The ten reasons why Arsenal will make more progress in 2023/4. Part 1



By Tony Attwood

There is no doubt that Arsenal are currently making progress – the league table alone would tell you that even if you had never seen them play this season on TV or live.   But what I thought I would do is try and pull together some of the factors behind Arsenal’s progress; factors which explain how this progress is being made – and from that judge whether the progress is likely to continue.

And my interest here is not suddenly to find some new issue about Arsenal that has not been mentioned before, but rather to show that there is a whole collection of changes that have been made at Arsenal, which we have discussed as we go along, and which are together taking the club forward.

The list below is not in an order of importance, because the important point is that all the factors work together to create the progress that we see.  So here we go…

Preliminary: I have mentioned it so many times that you’ll know it by heart (if you are a regular reader of my ramblings).  When Arteta arrived, Arsenal were being blown off the park not by the opposition players but by referees, and were getting more yellow cards than any other club.

Arteta knew that yellow cards don’t directly relate to fouls and the like, but rather to the different way each team is perceived by referees, as we recently showed for the season just finished wherein the number of fouls committed before a yellow card is given ranges from 11.88 for West Ham United to 4.73 for Chelsea.

This is so bonkers there is really no need to look any further into refereeing in the Premier League although if you want it the full table showing referees’ varying perceptions of clubs is here.  The bonkers-ness comes from the fact that the evidence of the importance of referee perception is there, and yet clubs don’t take account of it.

And that despite the whole variation in tackles, fouls and yellow cards has been known for a long time  But Arteta has used it to his advantage, just as Manchester City do.   However there is more: much more as I hope to show in this and the next article.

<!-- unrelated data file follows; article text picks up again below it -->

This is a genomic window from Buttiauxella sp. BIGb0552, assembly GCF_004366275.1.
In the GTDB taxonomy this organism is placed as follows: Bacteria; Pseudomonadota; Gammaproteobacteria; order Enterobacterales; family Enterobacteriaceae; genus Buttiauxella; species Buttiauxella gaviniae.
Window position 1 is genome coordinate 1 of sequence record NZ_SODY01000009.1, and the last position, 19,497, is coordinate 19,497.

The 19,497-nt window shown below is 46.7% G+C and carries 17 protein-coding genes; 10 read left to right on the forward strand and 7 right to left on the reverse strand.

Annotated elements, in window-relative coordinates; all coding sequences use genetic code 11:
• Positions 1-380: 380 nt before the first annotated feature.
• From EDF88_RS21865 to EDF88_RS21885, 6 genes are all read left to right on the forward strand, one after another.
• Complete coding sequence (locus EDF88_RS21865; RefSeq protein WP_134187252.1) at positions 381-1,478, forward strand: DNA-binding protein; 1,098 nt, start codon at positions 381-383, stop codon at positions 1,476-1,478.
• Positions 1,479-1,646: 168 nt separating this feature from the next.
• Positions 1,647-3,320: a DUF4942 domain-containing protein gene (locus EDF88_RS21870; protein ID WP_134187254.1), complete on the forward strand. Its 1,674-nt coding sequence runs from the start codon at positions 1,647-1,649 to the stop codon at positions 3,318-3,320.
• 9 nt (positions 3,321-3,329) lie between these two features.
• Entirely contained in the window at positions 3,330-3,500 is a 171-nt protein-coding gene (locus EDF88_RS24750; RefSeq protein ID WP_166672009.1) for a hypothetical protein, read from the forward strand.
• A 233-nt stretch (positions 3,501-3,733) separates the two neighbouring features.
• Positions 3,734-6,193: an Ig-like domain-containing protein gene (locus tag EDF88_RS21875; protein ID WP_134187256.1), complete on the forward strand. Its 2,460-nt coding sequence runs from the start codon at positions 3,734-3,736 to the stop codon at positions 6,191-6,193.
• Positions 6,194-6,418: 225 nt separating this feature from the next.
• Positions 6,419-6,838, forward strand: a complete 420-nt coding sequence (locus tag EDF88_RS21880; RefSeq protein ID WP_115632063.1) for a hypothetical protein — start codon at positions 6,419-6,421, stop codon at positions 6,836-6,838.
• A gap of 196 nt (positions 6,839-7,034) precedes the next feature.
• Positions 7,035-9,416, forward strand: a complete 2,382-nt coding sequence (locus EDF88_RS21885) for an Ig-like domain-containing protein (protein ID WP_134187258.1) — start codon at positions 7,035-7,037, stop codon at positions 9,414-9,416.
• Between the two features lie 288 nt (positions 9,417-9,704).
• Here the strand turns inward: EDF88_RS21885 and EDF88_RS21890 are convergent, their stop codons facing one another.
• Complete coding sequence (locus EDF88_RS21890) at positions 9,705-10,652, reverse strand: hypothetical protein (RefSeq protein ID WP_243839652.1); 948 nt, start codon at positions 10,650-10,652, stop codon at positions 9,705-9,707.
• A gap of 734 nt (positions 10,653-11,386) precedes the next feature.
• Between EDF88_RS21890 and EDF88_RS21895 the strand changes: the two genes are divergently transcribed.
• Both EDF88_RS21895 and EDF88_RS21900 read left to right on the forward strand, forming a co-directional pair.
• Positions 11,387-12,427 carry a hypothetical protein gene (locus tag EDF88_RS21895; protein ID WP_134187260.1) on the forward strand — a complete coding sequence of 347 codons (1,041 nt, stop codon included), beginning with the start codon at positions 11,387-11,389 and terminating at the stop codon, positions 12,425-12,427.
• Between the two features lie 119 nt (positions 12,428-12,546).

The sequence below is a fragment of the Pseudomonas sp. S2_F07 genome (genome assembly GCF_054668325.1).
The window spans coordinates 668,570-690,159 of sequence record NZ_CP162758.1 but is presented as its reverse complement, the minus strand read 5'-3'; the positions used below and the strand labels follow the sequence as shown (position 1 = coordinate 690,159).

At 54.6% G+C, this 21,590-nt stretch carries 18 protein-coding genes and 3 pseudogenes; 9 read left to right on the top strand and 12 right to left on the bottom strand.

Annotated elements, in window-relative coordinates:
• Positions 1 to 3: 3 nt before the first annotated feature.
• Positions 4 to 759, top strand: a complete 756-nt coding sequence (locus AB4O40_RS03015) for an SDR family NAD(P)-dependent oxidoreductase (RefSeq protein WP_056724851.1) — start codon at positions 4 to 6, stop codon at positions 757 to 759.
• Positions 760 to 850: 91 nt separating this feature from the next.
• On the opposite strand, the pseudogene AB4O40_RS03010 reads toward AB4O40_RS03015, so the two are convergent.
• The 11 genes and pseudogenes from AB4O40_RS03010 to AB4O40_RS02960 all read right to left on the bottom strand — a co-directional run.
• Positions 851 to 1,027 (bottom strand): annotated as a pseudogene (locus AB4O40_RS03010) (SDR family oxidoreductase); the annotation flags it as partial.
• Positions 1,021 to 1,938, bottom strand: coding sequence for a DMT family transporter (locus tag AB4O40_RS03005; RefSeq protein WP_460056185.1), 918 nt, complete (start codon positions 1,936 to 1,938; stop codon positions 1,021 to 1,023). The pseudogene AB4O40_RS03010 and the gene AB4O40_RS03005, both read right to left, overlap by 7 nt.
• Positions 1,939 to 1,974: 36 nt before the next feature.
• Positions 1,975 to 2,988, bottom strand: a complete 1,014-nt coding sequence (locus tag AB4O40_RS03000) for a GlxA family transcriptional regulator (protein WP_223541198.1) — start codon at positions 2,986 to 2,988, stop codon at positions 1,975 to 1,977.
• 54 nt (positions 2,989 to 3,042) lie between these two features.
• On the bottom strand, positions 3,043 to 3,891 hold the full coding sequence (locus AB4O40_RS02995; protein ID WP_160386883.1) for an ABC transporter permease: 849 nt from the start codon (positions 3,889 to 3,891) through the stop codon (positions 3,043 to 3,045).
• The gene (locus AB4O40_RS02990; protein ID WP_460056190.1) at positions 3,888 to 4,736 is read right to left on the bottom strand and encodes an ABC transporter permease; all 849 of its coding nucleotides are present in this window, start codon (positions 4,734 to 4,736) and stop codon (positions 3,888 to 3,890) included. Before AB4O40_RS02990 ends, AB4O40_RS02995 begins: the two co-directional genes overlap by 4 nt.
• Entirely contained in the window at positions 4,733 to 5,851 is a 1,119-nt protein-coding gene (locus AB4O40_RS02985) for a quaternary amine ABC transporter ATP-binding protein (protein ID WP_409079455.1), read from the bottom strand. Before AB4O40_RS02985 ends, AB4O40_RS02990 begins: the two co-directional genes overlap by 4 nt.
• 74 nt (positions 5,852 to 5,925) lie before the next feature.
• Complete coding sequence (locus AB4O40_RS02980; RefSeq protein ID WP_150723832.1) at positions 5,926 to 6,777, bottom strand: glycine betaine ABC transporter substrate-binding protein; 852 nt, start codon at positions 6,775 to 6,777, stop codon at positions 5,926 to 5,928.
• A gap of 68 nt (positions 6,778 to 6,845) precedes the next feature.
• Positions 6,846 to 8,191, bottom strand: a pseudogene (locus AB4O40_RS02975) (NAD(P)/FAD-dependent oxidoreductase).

1. A young team is maturing

The second youngest team in the league came second in the league – and they will be better next season because these are players of quality who are still improving (as opposed to older players who know all the tricks but whose physical prowess and mental dexterity is declining due to repeated heading of the ball).

2. Scores from everywhere

The most common approach in football is to have a main central striker who does all the damage (see for example Tottenham Hotspur or Manchester City).  That’s great if you can find one, but as the Tottenham situation shows, one man alone can’t carry a team.   

But the alternative is to have three or four players knocking in goals in double figures, and that is what Arsenal have.

The benefit is double.  One is that when a top player is crippled in a mindless international match (eg Jesus) there are others to step up.   The other is that the opposition simply have too many players to mark.  Put two men on Saka and then Jesus is left unattended.  The ball is cleared from the penalty area and Odegaard is there to put it in the net.

Four players in double figures when it comes to goals is rare indeed but that is what Arsenal have.

3 Transfers

It is what the media talk about all day long, but what they tend not to mention is that bringing in new players is not remotely a guaranteed way of rising up the league.  Chelsea signed 17 players in the summer of 2022 and in January 2023, and it didn’t actually do them much good.  From Aubameyang to Mudryk the players cost them lots either in wages or insane transfer fees and they still couldn’t climb that far up the league.  They finished 12th, 10 points above relegation.

4 Referees

We have often written about the need for clubs to understand how referees work. For PGMO is a strange, secretive organisation with rules of its own that are rarely seen in other countries.   Studying the referees is obviously what Manchester City do – and I am not alleging that there are bribes or anything like that but rather that they think about referees before the game, rather than scream and shout at them Mourinho-like during the game.   That is why Manchester City get so few cards: they play the referees’ game, and avoid tackling.  Arsenal are travelling in the same direction.

The remaining reasons why Arsenal will continue to make progress next season will appear in the next article.

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